1.  Find out how old your home is, and if it is older than 1978, tell your parents that
   there is a good chance that there is lead paint in your home.

2.  Make sure that any paint that is chipping or wearing and paint dust are cleaned
   up right away—look around window sills and baseboards inside, and around the
   house outside. Parents and guardians should always be in charge of cleaning up
   any paint or lead dust.

3.  Change air filters regularly so that you don't breathe in lead.

4.  When old homes are being renovated or workers come in to repair walls in homes,
   there is a danger of  lead paint chips and dust being scattered. Be sure to stay away
   from areas where construction  is being done.

5.  Wash hands,  bottles, pacifiers, and toys often.
6.  Eat foods rich in calcium, iron, and vitamin C. These foods help the body absorb
   less lead.

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4. Lead (continued-page 3)
           Can you think of anywhere else that we might find lead in our homes?
           Prompts: What are the four things that we need to live? [Air, water, food, and shelter.]
 xplain
Lead can also be in the water that comes from our taps, especially in older buildings,
because pipes used to be made out of lead. There are simple ways to test for lead in tap
water, and states and counties run quality control checks for lead in the water.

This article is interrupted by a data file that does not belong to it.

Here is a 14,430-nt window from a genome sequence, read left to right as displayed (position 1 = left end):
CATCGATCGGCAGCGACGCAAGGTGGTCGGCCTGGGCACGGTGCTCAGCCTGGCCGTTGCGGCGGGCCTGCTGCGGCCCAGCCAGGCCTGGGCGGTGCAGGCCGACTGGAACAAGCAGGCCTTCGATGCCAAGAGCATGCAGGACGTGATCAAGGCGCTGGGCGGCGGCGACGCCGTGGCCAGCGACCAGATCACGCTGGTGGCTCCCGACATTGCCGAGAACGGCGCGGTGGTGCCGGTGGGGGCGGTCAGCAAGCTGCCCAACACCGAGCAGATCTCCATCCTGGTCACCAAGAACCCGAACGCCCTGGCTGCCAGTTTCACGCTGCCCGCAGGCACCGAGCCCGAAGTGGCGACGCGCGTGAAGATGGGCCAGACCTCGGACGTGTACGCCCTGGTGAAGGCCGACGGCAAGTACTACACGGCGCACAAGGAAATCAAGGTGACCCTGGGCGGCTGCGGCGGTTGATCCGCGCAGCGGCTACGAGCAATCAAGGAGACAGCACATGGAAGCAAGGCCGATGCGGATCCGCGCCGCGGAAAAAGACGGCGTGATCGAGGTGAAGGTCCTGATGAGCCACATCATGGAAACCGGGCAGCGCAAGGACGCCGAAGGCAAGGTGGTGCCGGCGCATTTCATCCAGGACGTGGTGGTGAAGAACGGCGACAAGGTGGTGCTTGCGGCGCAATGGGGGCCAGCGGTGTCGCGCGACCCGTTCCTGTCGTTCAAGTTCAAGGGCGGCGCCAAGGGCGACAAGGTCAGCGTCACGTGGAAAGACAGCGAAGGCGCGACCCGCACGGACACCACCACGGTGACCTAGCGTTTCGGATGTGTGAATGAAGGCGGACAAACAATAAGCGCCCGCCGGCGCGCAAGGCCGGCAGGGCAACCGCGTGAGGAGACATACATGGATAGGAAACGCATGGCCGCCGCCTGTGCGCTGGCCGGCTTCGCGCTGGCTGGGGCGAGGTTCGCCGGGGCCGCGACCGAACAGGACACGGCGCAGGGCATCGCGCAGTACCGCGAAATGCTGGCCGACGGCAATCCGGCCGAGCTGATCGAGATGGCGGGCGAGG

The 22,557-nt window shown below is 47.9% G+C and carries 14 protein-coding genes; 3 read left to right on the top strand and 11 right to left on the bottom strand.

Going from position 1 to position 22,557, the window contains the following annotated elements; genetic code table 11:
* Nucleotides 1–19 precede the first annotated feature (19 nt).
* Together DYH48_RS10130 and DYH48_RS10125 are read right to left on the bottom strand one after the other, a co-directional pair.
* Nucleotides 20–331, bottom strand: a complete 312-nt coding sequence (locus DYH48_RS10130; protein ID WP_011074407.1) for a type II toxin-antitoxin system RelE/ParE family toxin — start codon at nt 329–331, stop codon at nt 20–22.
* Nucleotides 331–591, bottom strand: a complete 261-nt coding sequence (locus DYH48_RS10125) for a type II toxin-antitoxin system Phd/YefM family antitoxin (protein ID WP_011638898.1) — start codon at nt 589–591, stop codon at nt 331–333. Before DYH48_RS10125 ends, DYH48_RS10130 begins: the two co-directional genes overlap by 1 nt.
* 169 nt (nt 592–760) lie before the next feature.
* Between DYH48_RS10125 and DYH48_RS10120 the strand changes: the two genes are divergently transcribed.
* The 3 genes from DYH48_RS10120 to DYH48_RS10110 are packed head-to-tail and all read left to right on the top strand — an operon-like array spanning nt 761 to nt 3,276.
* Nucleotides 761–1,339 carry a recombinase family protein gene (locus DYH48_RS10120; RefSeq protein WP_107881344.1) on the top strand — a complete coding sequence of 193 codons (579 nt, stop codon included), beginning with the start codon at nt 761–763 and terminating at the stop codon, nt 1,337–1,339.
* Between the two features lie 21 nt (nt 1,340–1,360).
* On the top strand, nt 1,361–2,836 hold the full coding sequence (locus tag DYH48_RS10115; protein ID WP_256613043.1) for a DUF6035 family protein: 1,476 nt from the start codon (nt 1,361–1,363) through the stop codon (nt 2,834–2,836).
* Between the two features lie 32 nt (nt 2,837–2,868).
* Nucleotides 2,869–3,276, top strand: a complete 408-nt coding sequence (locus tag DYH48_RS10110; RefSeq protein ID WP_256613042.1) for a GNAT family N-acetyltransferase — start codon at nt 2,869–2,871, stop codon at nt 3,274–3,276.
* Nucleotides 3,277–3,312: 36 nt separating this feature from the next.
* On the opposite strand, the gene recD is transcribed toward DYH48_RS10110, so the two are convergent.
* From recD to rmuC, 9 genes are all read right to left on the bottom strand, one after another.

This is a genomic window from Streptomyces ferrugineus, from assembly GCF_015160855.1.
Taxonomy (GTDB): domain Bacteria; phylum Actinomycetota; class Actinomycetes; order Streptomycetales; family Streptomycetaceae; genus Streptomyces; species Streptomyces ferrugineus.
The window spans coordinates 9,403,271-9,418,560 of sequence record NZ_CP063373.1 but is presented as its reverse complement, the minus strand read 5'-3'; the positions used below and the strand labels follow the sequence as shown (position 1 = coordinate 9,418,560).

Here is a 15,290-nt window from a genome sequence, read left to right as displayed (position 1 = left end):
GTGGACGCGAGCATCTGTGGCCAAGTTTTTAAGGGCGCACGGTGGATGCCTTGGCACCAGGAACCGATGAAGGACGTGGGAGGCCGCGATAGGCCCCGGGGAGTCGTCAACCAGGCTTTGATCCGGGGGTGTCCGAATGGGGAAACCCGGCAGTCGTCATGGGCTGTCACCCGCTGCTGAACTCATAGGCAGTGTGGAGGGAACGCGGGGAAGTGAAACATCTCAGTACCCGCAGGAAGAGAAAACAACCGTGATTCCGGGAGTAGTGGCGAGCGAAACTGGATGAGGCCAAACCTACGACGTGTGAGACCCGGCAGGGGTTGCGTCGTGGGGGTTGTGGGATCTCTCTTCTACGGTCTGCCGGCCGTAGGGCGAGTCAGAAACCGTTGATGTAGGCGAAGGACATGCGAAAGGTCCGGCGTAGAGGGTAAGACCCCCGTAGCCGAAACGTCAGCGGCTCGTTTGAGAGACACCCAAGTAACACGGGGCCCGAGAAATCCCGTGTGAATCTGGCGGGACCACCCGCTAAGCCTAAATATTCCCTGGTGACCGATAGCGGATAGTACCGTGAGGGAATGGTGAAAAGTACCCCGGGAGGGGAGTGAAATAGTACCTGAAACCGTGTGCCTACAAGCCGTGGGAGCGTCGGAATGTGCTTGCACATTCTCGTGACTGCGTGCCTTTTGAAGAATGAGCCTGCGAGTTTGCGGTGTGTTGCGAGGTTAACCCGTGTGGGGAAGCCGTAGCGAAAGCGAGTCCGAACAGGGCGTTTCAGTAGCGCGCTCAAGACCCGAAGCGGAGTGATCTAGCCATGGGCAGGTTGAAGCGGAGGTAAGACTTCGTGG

Are there any other ways that we can protect ourselves from lead?
 xplain
We can eat foods that are rich in calcium, iron, and vitamin C. These foods help the body
absorb less lead.
           What are some calcium-rich foods?
  k^vjk^
 xplain
Milk, yogurt, cheese, and spinach.
           What are some iron-rich foods?
  k^vjk^
 xplain
Lean red meat, chicken, fish, raisins, beans, eggs, spinach, broccoli, and kale.
           How about some foods that are rich in vitamin C?
  k^vjk^
 xplain
Oranges, orange juice, and grapefruit.
                                                                         (continued on other side)
                                                                                 «»EPA

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4. Lead (continued-page 4)
Optional Activity: Asthma and Lead Exposure Patrol (10-15 minutes)

           We know that pollutants like secondhand smoke and car exhaust can harm our lungs.
           And we know that older buildings have a greater chance of having issues with lead.
           Where do we find these things more often—in cities or suburbs, or in the country?
 .xplain
Because cities house more people in a smaller space, pollution and pests and older